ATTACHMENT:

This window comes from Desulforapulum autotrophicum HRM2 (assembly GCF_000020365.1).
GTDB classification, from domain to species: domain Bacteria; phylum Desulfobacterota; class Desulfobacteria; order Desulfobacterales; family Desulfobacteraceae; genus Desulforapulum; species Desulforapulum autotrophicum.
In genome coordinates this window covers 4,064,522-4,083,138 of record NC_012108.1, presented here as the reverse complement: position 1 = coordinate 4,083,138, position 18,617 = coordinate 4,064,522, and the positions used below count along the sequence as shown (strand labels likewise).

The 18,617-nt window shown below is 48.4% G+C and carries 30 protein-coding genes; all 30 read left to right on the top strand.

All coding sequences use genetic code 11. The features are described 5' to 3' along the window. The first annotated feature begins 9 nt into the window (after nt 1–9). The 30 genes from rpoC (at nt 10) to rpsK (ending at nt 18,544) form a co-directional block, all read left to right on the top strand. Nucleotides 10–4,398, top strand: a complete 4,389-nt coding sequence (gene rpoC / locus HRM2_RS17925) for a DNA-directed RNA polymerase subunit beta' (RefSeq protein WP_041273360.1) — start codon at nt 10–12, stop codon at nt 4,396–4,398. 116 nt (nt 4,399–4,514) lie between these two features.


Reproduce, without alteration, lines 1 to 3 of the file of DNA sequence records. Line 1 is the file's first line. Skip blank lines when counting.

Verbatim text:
This window comes from Desulforapulum autotrophicum HRM2 (assembly GCF_000020365.1).
GTDB classification, from domain to species: domain Bacteria; phylum Desulfobacterota; class Desulfobacteria; order Desulfobacterales; family Desulfobacteraceae; genus Desulforapulum; species Desulforapulum autotrophicum.
In genome coordinates this window covers 4,064,522-4,083,138 of record NC_012108.1, presented here as the reverse complement: position 1 = coordinate 4,083,138, position 18,617 = coordinate 4,064,522, and the positions used below count along the sequence as shown (strand labels likewise).